The European People’s Party’s campaign is now a two-horse race, with Latvian contender Valdis Dombrovskis announcing he was dropping out Wednesday (5 March). As the EPP’s electoral congress in Dublin gains pace, Jean-Claude Juncker is slated to become its candidate for the EU Commission presidency.
In a surprise move, Valdis Dombrovskis announced on Wednesday evening (5 March) that he was withdrawing from the three-man race to become the centre-right candidate for the European Commission presidency.
“To achieve the best results, the EPP must unite its efforts to support Jean-Claude Juncker's candidacy to [the European Commission] president's post,” Dombrovskis stated on twitter on Thursday morning.
Dombrovskis's defection turns the EPP campaign into a two-horse race between former Luxembourg prime minister Jean-Claude Juncker, and the French EU commissioner Michel Barnier. With the Dombrovskis endorsement, and unofficial backing from German Chancellor Angela Merkel, Juncker now appears firmly in the lead.
But Barnier hasn't given up, and is pursuing an energetic lobbying campaign, according to several participants at the Dublin congress. The French commissioner has the endorsement of his own party, the French UMP, as well as two other parties.
“I was approached by quite a lot of people asking about my choice," said Alojz Peterle, former president of Slovenia and MEP for the Slovene Christian Democrats party (NSi), which endorsed Barnier. "I’m not sure that all delegates are determined already – there is still time to change minds,” he told EurActiv.
“Barnier was the only one who approached my party, and he won our support,” Peterle said, “but I’m mostly pleased that the EPP has two strong candidates.”
Party gets behind process
But now that the party is on the verge of electing its own candidate, these doubts seem to have faded. German chancellor Merkel endorsed Juncker for the position in February, suggesting she has come to terms with the initiative.
“It is clear: our single candidate is the designate contender for the European Commission presidency,” party president Joseph Daul stressed to party delegates in Dublin. “That is our position, and we’ll communicate this position to the EU heads of states after the elections.
“If the candidates are elected here, and gets elected again by the European Parliament [after the elections], this is in the spirit of the Lisbon Treaty,” Peterle stressed.
Changing plans as EU leaders meet in Brussels
The congress serves as the kick-off of the EPP’s campaign ahead of next May’s European elections. Delegates of the EPP member parties in Dublin will adopt a common manifesto later today at their plenary session. The Ukrainian delegation at the congress includes politicians Yulia Tymoshenko and Vitali Klitschko, who are set to address party members at the plenary this afternoon.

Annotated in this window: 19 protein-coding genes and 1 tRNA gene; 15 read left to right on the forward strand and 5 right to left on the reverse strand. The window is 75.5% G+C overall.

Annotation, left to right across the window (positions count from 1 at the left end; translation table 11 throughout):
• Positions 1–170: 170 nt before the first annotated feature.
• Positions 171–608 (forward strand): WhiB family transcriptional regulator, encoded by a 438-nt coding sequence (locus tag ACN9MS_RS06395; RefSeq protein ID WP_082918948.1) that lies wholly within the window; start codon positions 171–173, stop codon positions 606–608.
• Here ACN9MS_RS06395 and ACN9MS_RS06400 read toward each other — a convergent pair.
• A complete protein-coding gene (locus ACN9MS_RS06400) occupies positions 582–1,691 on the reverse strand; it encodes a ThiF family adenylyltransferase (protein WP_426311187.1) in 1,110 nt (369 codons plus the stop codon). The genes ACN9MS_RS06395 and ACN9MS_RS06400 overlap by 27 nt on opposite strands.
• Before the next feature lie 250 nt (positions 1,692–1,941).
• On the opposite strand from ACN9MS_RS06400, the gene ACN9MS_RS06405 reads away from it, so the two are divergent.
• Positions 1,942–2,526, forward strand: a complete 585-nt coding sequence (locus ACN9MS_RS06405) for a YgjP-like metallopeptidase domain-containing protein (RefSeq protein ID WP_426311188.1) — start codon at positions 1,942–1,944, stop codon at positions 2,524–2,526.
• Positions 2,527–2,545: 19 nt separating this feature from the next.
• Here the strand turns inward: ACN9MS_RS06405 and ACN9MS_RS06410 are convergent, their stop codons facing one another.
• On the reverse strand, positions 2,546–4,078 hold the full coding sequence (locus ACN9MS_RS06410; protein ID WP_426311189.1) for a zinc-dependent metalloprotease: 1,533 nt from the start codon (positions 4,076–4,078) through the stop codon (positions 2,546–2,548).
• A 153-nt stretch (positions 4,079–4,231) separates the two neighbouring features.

But the congress is on the back burner, as EU heads of state are still in Brussels for an extraordinary European Council meeting to discuss a way out of the Ukraine crisis.
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Centre-right EU leaders will arrive in Dublin this evening and meet with party leaders to discuss the situation in Ukraine. This includes German chancellor Angela Merkel, and the Irish Taoiseach Enda Kenny, whose Fine Gael party is hosting the congress.
Some have speculated that EU leaders would also force Barnier to pull out of the race for the frontrunner position, leaving Juncker unopposed. But a source told EurActiv that "Barnier was still lobbying for votes until very recently – I don't think he will pull out."
The member parties' delegates cast their ballots on who will be the EPP’s common candidate tomorrow morning. The party is set to unite behind its candidate as the result is announced at 1pm local time.
The party is the last one to select its common candidate and adopt its manifesto. The Socialist PES party held an electoral congress in Rome last week (28 February-1 March); the European Greens gathered in Brussels two weeks ago (21-23 February) and the liberal ALDE has selected Guy Verhofstadt as candidate at their last full-scale meeting on 1 February.
The European elections will be held in all EU countries on 22-25 May. Since the treaty of Lisbon, the European Parliament elects the Commission president on the basis of a proposal made by the European Council “taking into account” the European elections (Article 17.7, TEU).
European Parliament, parties and many others have pushed for these parties to nominate their frontrunners in the election campaigns, which makes the EU elections a de facto race for the Commission president seat. This is the first campaign in which this is the case – although observers are still uncertain on the eventual outcome.
- 6 March: First day of the EPP electoral congress in Dublin: adoption of the campaign manifesto and EPP Summit of heads and state and party leaders on the situation in Ukraine.
- 7 March: Second day of the EPP electoral congress: election of the party's common candidate for the EU Commission presidency.
- 22-25 May: EU elections in all 28 member states.
- EPP electoral congress in Dublin: official website